Taliban Foreign Ministry officials in Kandahar said they do not suspect a British journalist who crossed into Afghanistan last week of spying. But they said preliminary investigations are under way and if evidence were brought forward, Yvonne Ridley, 41, would be tried under Afghan law.
The attorney for eight detained Western aid workers expressed "full confidence" Thursday his clients would receive a fair trial and said he was optimistic that even if they were convicted of proselytizing Christianity -- a crime in this Muslim nation -- their punishment could simply be expulsion from the country. (Full story)
The Bush administration offered a compromise proposal on the status of airport security screeners. A plan offered by Bush's transportation secretary would put government in charge of security screeners but delay for 18 months the decision whether to make them federal employees. (Full story)
New jobless claims jumped to 528,000 last week, the highest in nine years, the government said Thursday, citing job cuts made after the terrorist attacks. The number is well above Wall Street forecasts. (Full story)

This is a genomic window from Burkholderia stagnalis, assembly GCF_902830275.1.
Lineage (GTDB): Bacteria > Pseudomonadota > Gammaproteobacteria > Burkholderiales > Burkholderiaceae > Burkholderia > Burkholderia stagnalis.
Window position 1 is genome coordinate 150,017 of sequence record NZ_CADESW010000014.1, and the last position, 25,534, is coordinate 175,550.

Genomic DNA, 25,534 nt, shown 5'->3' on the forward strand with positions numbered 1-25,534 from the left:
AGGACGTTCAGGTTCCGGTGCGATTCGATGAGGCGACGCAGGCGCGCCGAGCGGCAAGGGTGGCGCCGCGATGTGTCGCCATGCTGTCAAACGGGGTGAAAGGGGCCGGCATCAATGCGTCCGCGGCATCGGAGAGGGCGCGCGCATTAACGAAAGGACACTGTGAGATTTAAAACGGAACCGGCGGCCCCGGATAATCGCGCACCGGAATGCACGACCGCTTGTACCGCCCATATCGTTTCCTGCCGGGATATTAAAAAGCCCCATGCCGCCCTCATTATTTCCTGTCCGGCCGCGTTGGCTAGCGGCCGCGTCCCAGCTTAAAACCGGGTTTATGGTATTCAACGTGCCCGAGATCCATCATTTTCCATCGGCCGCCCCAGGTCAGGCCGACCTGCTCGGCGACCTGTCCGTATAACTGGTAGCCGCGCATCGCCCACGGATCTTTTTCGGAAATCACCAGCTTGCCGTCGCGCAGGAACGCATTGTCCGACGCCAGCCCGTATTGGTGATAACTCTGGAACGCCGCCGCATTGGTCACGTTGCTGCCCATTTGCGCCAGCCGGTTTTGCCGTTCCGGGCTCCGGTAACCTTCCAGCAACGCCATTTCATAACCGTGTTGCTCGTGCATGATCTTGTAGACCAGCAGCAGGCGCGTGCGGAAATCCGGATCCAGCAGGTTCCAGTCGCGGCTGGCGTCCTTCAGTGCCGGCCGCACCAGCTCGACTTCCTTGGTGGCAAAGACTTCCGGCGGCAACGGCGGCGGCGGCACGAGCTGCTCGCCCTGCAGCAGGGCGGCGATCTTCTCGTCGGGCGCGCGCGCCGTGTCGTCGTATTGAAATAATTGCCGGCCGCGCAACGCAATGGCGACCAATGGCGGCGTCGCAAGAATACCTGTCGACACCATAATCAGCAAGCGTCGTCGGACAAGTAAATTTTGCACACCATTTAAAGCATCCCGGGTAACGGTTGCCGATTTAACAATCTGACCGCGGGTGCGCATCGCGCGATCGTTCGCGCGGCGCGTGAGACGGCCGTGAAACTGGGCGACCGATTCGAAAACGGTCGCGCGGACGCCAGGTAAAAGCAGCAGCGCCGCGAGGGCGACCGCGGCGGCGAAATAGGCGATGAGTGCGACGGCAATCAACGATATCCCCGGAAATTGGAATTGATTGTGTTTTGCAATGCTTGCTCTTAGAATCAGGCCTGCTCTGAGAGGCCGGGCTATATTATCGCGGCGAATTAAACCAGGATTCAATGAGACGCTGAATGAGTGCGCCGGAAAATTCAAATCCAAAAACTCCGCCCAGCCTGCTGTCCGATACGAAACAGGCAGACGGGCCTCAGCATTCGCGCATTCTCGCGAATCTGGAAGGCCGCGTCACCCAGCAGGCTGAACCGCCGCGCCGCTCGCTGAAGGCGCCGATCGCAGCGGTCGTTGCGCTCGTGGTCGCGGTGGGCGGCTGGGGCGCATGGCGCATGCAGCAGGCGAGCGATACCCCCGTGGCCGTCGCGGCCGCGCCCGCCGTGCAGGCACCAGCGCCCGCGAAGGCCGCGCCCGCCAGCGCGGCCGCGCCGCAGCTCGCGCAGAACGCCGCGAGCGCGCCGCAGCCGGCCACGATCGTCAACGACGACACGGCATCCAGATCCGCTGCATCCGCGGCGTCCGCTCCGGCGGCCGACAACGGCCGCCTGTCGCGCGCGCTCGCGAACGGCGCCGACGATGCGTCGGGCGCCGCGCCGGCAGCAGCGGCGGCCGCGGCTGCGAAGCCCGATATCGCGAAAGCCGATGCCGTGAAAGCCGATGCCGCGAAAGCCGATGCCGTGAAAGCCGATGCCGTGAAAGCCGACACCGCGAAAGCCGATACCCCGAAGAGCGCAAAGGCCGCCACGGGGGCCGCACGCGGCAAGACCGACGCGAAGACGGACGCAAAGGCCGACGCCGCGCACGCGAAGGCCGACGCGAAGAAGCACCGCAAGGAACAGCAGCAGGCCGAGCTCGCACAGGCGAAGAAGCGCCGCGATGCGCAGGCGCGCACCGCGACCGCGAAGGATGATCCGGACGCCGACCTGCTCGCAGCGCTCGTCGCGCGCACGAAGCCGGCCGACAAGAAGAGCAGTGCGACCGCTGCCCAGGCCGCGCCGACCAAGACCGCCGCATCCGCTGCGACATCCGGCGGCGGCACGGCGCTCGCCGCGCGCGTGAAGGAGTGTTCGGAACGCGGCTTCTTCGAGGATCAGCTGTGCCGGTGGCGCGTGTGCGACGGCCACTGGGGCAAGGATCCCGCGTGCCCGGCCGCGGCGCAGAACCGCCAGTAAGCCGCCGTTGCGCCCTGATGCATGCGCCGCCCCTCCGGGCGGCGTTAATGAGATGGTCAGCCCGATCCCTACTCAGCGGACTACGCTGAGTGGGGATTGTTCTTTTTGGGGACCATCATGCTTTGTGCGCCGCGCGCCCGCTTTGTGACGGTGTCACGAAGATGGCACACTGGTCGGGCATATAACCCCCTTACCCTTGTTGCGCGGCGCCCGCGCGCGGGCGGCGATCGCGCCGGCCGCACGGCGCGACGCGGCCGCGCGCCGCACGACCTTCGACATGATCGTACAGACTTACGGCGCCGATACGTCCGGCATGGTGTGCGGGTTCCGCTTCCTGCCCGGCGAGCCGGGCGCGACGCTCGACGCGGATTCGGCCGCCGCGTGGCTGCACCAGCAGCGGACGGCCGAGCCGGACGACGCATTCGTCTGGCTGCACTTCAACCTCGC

Sen. Joseph Biden, chairman of the Senate Foreign Relations Committee, is expected to propose legislation for a long-term reconstruction and development plan in Central and South Asia following any military campaign against Afghanistan, an aide to the senator told CNN on Thursday. (Full story)
With tightened security and a limited flight schedule, Washington's Ronald Reagan National Airport resumed business Thursday morning. A short distance from the Pentagon and the White House, the airport was the last to reopen in the wake of the terror attacks. (Full story)
Mexican officials are working along the country's northern border to ensure that terrorists do not cross into the United States, Mexico's President Vicente Fox said on a tour of the wreckage of the World Trade Center on Thursday.
The latest figures put the number of people confirmed dead in the attacks on the World Trade Center in New York at 380. Of those, 310 have been identified. Police department figures indicate 4,986 people are missing. (Recovery information)
The Federal Emergency Management Agency will halt its search and recovery efforts at the trade center site Saturday, FEMA spokesman Brett Hansard told CNN Wednesday. The 20 teams originally involved in the process have been reduced to one. But other FEMA representatives will remain to help find shelter and funding for the displaced, he said.